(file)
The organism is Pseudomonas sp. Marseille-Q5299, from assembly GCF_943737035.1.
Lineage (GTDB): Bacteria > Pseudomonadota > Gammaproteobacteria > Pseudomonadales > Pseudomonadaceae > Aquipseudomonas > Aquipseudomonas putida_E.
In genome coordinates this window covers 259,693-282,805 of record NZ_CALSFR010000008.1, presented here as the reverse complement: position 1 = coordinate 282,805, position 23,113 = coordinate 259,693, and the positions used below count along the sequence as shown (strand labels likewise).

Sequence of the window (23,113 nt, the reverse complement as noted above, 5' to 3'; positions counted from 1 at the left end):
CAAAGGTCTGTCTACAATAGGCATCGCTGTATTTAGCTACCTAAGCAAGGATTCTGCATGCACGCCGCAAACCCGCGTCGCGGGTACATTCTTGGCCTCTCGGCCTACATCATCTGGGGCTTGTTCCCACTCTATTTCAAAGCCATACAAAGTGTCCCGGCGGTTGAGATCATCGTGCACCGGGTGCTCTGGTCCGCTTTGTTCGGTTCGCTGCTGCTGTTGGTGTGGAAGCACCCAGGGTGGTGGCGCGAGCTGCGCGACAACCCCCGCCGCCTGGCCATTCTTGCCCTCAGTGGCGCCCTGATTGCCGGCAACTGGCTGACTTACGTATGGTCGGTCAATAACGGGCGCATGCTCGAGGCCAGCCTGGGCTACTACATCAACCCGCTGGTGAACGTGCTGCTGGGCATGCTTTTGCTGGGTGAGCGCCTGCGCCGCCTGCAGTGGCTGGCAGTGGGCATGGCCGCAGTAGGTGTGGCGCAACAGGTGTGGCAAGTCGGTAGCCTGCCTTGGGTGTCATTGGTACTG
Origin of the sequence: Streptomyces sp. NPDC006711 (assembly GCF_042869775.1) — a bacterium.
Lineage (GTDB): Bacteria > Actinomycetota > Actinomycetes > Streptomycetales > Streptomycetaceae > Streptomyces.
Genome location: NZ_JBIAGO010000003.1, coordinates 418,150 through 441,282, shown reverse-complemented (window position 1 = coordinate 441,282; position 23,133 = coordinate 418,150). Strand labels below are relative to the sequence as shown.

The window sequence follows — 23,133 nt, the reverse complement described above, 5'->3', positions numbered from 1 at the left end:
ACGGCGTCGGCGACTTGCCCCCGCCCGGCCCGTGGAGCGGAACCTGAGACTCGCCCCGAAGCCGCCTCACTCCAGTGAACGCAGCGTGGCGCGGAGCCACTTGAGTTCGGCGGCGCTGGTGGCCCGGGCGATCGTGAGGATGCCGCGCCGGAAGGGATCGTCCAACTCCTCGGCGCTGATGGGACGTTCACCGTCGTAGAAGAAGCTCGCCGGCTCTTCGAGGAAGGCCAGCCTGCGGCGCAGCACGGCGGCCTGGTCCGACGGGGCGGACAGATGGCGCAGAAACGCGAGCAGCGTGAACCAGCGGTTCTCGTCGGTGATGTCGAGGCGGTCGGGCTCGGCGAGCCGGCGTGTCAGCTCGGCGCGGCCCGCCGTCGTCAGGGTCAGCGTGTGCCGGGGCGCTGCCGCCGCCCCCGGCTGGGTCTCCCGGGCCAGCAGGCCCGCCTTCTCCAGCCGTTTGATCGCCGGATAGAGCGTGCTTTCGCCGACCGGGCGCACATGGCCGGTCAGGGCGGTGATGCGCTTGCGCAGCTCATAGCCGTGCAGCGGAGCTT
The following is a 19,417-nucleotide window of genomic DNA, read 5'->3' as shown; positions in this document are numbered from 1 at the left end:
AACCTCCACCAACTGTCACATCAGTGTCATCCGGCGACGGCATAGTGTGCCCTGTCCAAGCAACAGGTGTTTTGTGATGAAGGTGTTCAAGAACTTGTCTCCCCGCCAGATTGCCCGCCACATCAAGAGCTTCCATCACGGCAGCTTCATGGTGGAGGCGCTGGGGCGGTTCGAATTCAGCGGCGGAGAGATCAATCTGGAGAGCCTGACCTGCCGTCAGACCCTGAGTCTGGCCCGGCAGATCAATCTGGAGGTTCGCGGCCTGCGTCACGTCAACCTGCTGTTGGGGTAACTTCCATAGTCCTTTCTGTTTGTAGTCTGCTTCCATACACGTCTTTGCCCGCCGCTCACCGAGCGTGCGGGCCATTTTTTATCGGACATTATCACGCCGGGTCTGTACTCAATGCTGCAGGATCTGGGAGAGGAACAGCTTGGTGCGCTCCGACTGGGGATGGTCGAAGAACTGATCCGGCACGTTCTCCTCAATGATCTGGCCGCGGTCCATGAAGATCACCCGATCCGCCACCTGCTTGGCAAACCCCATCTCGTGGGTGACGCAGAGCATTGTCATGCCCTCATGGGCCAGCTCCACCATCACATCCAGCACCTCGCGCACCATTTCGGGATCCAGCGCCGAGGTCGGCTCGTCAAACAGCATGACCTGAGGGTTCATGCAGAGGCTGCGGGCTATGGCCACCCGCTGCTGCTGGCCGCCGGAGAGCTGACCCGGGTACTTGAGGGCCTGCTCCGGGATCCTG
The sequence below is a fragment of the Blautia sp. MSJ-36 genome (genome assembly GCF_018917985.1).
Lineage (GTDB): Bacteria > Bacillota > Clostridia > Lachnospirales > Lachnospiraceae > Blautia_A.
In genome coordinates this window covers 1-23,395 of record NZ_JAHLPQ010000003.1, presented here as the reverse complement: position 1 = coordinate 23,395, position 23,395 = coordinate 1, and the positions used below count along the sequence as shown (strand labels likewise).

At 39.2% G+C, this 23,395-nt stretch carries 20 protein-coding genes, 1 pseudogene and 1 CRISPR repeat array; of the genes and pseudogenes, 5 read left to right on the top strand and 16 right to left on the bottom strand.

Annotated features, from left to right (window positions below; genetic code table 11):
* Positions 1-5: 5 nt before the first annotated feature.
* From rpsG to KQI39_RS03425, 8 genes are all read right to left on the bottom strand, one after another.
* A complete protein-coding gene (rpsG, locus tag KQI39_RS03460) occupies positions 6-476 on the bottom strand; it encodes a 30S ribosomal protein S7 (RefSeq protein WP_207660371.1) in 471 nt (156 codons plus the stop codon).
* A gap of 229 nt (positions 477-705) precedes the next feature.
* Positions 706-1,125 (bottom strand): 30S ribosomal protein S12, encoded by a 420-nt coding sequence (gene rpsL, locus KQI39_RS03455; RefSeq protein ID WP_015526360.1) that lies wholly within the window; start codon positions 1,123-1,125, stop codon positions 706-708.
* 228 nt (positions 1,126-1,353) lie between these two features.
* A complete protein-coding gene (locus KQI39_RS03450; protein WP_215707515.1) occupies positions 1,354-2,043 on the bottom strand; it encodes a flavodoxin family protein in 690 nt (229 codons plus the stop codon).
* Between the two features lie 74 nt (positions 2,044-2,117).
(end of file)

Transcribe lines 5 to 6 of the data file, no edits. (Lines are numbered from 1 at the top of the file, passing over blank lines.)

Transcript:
CAAAGGTCTGTCTACAATAGGCATCGCTGTATTTAGCTACCTAAGCAAGGATTCTGCATGCACGCCGCAAACCCGCGTCGCGGGTACATTCTTGGCCTCTCGGCCTACATCATCTGGGGCTTGTTCCCACTCTATTTCAAAGCCATACAAAGTGTCCCGGCGGTTGAGATCATCGTGCACCGGGTGCTCTGGTCCGCTTTGTTCGGTTCGCTGCTGCTGTTGGTGTGGAAGCACCCAGGGTGGTGGCGCGAGCTGCGCGACAACCCCCGCCGCCTGGCCATTCTTGCCCTCAGTGGCGCCCTGATTGCCGGCAACTGGCTGACTTACGTATGGTCGGTCAATAACGGGCGCATGCTCGAGGCCAGCCTGGGCTACTACATCAACCCGCTGGTGAACGTGCTGCTGGGCATGCTTTTGCTGGGTGAGCGCCTGCGCCGCCTGCAGTGGCTGGCAGTGGGCATGGCCGCAGTAGGTGTGGCGCAACAGGTGTGGCAAGTCGGTAGCCTGCCTTGGGTGTCATTGGTACTG
Origin of the sequence: Streptomyces sp. NPDC006711 (assembly GCF_042869775.1) — a bacterium.